Country risk: The safest and riskiest European banking sectors

By:
Jeremy Weltman
Published on:

Bank stability has deteriorated this year in 15 European countries, improved in 13 and is unchanged for nine, according to Euromoney Country Risk

Five years on from the first eruptions of the global financial crisis – and as policymakers ponder the role of a new European banking union and financial system regulator – bank stability remains a key concern for risk managers, not only in the eurozone but right across Europe.

A mid-year annual assessment by the European Banking Authority, Report on risks and vulnerabilities of the European banking system 2012, notes: “The situation remains extremely fragile with increasing uncertainty on asset quality, funding capacity and concerns over the possibility of extreme events. Banks and supervisors are considering and putting in place relevant emergency actions as a rapid deterioration of events could lead to further significant change in the banking landscape.”

However, based on the latest, November, bank-stability scores from Euromoney’s Country Risk Survey (one of 15 economic, political and structural risk factors constituting the overall risk score), considerable variation exists in perceptions of bank stability. Some countries are still showing worrisome fault lines, while others are becoming more stable, according to economists and country-risk experts.

The indicator seeks to assess banking system strength, where 10 would indicate a perfectly functioning system with all possible exposures comfortably covered and zero a complete breakdown in the banking system. 

Wide variation in bank risk

Presently, 4.4 points separate the top 10 countries from the worst 10 when comparing the average bank stability scores between each group. Norway, with its comparatively low-risk banking sector, commands a score of 8.6 out of 10, and remains just above the other four countries perceived to be similarly safe (with scores of 8 or above). They are Finland, Switzerland, Sweden and Luxembourg, which head a list of European countries in ECR’s survey.
Norway’s banks might be still vulnerable, perhaps to a bursting of the credit boom, but were less exposed than those in some other European countries to syndicated financial products during the global financial crisis, and remain to this day well regulated and profitable as a result of a strong economy and risk-averse management practices.

The Norwegian bank-stability indicator is 6.1 points better than either Bosnia-Herzegovina’s or Montenegro’s – the two worst performers in the European segment of ECR’s survey, on scores of just 2.5 out of 10 each. Their underdeveloped financial systems might be as much to blame as credit-supply constraints and contagion fears.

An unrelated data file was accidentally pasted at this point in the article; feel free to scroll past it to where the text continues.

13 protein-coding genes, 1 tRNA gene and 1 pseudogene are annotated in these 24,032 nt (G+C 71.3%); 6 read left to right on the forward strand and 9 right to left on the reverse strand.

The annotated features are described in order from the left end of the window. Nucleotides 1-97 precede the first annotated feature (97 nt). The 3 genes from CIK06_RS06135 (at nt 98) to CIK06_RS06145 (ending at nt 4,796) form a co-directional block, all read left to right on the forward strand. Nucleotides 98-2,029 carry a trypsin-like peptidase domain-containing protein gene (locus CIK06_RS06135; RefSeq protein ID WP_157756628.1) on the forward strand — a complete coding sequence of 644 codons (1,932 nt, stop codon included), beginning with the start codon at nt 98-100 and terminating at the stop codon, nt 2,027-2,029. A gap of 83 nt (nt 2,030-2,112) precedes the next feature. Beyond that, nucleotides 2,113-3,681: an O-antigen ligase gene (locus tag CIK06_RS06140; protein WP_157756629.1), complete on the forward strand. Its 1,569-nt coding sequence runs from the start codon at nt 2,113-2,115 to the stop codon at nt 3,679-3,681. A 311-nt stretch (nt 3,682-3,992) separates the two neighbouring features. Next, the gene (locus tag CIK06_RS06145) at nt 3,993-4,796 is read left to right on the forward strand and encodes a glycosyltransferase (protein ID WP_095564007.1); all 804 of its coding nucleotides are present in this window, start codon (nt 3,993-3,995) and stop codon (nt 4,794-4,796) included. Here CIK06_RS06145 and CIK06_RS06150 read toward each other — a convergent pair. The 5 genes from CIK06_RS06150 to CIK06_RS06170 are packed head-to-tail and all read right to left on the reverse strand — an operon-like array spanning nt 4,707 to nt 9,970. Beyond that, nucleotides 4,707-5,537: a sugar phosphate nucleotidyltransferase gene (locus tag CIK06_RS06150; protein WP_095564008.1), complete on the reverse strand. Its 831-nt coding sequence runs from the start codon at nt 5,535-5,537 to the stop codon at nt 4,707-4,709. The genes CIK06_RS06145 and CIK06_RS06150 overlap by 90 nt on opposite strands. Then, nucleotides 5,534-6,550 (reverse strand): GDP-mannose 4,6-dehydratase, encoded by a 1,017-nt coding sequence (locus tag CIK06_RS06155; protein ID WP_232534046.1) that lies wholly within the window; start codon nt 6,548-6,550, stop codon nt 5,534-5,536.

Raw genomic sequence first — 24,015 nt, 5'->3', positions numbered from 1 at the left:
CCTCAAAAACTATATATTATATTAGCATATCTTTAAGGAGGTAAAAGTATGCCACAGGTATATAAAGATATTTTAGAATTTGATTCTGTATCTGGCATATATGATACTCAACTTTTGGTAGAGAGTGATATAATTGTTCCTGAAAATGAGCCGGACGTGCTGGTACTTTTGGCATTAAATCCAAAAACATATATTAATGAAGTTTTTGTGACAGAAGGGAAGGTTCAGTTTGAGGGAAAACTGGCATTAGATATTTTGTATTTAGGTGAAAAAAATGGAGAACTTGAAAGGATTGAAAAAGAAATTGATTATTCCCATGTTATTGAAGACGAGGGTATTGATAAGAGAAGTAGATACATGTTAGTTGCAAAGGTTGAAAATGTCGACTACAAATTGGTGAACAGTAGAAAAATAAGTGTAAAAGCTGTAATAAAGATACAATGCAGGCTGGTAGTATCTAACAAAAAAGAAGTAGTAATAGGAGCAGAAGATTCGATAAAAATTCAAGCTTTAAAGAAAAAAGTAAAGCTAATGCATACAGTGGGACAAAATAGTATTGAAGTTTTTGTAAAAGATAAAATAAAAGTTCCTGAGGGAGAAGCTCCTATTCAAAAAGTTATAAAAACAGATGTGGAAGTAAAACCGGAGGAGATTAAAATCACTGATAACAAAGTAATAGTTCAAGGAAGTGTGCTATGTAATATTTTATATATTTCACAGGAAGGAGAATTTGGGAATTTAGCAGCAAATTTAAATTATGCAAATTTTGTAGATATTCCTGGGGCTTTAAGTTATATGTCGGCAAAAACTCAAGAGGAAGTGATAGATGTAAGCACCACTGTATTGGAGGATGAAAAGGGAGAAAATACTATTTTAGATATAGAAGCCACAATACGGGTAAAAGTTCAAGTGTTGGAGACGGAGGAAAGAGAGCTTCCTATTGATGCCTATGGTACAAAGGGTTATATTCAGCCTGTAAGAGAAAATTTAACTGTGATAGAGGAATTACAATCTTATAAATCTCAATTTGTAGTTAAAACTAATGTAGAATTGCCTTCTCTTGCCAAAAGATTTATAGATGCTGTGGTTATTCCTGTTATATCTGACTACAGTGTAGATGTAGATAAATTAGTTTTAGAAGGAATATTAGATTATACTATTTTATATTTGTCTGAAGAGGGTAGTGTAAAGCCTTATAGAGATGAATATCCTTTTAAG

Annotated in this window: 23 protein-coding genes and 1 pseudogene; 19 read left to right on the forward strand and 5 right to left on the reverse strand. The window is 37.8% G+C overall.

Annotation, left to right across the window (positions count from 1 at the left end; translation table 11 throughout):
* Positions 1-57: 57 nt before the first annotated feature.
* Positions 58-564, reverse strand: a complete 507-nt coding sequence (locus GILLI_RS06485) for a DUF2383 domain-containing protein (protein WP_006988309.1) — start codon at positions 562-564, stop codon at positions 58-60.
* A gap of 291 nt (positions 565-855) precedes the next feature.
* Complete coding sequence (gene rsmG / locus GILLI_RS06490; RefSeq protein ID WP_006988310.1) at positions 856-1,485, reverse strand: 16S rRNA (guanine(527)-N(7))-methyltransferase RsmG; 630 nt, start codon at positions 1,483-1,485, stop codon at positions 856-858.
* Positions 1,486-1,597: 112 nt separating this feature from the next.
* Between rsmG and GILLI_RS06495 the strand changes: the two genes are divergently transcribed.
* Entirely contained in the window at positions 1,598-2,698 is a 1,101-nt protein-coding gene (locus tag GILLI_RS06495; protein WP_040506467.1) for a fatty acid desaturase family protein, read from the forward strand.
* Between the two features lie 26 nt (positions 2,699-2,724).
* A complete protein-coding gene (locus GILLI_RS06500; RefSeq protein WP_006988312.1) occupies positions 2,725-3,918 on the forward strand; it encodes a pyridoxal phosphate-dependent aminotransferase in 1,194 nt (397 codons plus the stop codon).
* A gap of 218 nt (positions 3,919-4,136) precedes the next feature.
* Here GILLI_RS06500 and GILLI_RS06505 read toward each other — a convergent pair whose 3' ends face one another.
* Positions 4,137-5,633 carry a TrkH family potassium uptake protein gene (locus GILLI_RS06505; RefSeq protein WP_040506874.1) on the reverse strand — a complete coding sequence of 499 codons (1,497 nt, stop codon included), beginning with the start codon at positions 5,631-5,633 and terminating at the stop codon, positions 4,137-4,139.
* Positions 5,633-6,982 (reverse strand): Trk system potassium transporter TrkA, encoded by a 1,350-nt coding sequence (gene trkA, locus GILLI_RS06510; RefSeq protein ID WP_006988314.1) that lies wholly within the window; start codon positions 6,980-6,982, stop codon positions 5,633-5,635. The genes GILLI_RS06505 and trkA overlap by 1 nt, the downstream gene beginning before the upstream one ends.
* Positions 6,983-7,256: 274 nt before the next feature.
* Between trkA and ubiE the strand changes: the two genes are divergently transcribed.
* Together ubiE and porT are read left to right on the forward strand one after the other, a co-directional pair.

Similar arguments of robustness can be made about Swiss, Swedish and Finnish banks, and even those in Luxembourg, despite the latter country being at the heart of the eurozone.

Wealthy private banks and low sovereign exposures help to minimize the Grand Duchy’s risks, which mostly stem from cross-border ownership structures. The failures of Icelandic bank subsidiaries and the problems incurred by Dexia and Fortis highlighted the vulnerabilities in Luxembourg-based banking during the crisis, but a resilient housing market and only moderate household debts minimized the reverberations in domestic credit markets.

And note, too, the comparative strengths of the banking sectors in the Czech Republic, Slovakia and Poland. These countries are vulnerable to a deepening of the eurozone crisis; their economies are unavoidably contracting as a result. However, they have also corrected excessive fiscal vulnerabilities and current-account imbalances by implementing tough austerity programmes more rapidly than in the distressed eurozone sovereigns.

Miroslav Frayer, an economist at Komercni Banka, says: “The situation in the banking sectors of the Czech Republic and Slovakia is much better than in many of the core eurozone countries, largely due to low loan-to-deposit ratios, meaning the banks in these countries are not dependent on external financing as they have enough internal sources for their lending activities.” 

How has bank-stability risk altered?

However, while current scores are extremely useful for assessing the relative strengths of the region’s banking sectors, they say little about changing risk perceptions, which can only be obtained from historical comparisons.

Looking first at the trend so far last year, three distinct groups emerge: a total of 13 European countries registered improved scores in 2012, 15 have deteriorated and nine show no change.


Among the risers – surprisingly perhaps – are Portugal and Italy, but only a modest improvement is evident. With the countries on scores of 4.3 and 5.5, respectively, risk experts still harbour deep-seated concerns about their financial-system health. Albania also stands out. Its bank-stability score had fallen to just 3.6 out of 10 by January – highlighting links to Greece as well as the spread of banking-sector contagion from west to east – but had recovered to 4.6 by the end of last year.

Careful interpretation

Albania’s bounce might be partly linked to a $30 billion central and southeastern Europe action plan, agreed jointly by the European Investment Bank, the European Bank for Reconstruction and Development and the World Bank, to underpin credit expansion. That might also help to explain the improvements in bank-stability scores for Latvia, Lithuania and Croatia, three other improvers since January 2012 – and ultimately the resilience of the Czech Republic, Slovakia and Poland.